Big Box Dharma
In an effort to bring Buddhism back to the people, Thai Culture Minister Uraiwan Thienthong recently proposed building “solace corners” in department stores and malls. Two malls have signed on, but not everyone thinks taking the dharma to market is such a good idea, with several senators objecting to what they interpret as setting up shrines in shopping centers. “It’s not about building a temple in a shopping mall,” said Thienthong, as quoted by Agence France Presse. “This will just be a 2,150-square-foot space with a room in which to pray and practice meditation, a reading and listening room, and a library with books of Lord Buddha’s teaching.”
It Wasn’t Meditation That Gave Him the Munchies
A Japanese monk got in trouble in December after cultivating more than sand and rocks in his Zen garden. Michimaru Obara, a monk at the Eikoji temple in northern Japan, was arrested in December for growing marijuana near the temple grounds. He compounded his problems by selling some to an office worker.
It’s a familiar story: at the foot of a great pipal tree, he sat for days on end, seeking enlightenment as a lively tourist trade sprang up in the surrounding grove…Huh? In the modern-day Nepali jungle, fifteen-year-old Ram Bomjon has been meditating and fasting in the same spot since last May, according to his supporters, a feat considered impossible by modern medicine. As thousands of pilgrims arrive daily to see the would-be Buddha, local officials are calling for an investigation by both religious and scientific bodies. The curtain drawn around Bomjon every night is particularly suspect, leading some observers to think it’s all just a ploy to raise money for leftist guerillas; others are suitably impressed by six months of all-day meditation to forgive the odd bowl of buttermilk behind the curtain.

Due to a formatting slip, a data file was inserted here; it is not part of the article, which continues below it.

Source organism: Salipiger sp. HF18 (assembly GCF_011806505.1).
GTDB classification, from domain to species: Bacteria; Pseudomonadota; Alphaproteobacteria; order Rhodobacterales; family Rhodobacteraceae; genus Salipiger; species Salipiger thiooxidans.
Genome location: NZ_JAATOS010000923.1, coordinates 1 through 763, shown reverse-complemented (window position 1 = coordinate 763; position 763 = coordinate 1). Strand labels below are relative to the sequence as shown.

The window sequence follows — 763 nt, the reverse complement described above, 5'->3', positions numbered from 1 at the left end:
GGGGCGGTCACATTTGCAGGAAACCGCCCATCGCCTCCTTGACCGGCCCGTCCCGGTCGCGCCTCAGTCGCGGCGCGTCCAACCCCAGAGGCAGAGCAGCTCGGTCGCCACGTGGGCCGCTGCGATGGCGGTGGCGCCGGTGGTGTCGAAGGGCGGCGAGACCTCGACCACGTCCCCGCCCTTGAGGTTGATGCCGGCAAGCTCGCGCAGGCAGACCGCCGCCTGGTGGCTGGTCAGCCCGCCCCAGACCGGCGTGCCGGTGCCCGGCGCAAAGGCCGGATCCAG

Image: Ram Bomjon hasn’t moved from this pipal tree or taken food since May, according to supporters. © Thomas Bell/Daily Telegraph 2005.
If You Meet the Buddha on the Road, Eat Him
Many people worship the Buddha. Many people worship chocolate. Now you can do both at the same time. The idea behind Chocolate Deities is really quite simple: (1) make images of revered religious icons out of chocolate, (2) sell them to people who would like to eat chocolate images of spiritual figures. Why did it take so long for this product to appear? Chocolate deities offers a range of Buddhist images, including a meditating Buddha, Hotei (the fat laughing Buddha), Kuan Yin (the tasty Bodhisattva of Compassion), and the Tibetan goddess Tara, who inspired the whole venture. You can also order the Buddha’s delicious eyes or footprints, as well as Christian, Hindu, Taoist, and indigenous icons, if you’ve got non-Buddhists on your list (or feel like chowing down on some other religious figures).
Image: © Christopher Gilbert.
The Dalai Lama recently opened his own website, appropriately located atwww.dalailama.com. The nicely designed site features extensive information about his upcoming public appearances, archives of past talks, and plenty of other goodies such as a photo archive and biographies of past Dalai Lamas. The site contains extensive information on Tibetan Buddhist initiations, and the FAQ starts off with his familiar assertion of just being a simple Buddhist monk. All Dalai Lamas have had to navigate tricky currents of competing loyalties and political/religious tensions, but none have had the enormous tasks of the current one: head of a country that doesn’t really exist, simultaneously a simple Buddhist monk and a “world spiritual figure.” Virtual reality is a fitting venue for a permanent exile embraced most everywhere else in the world.
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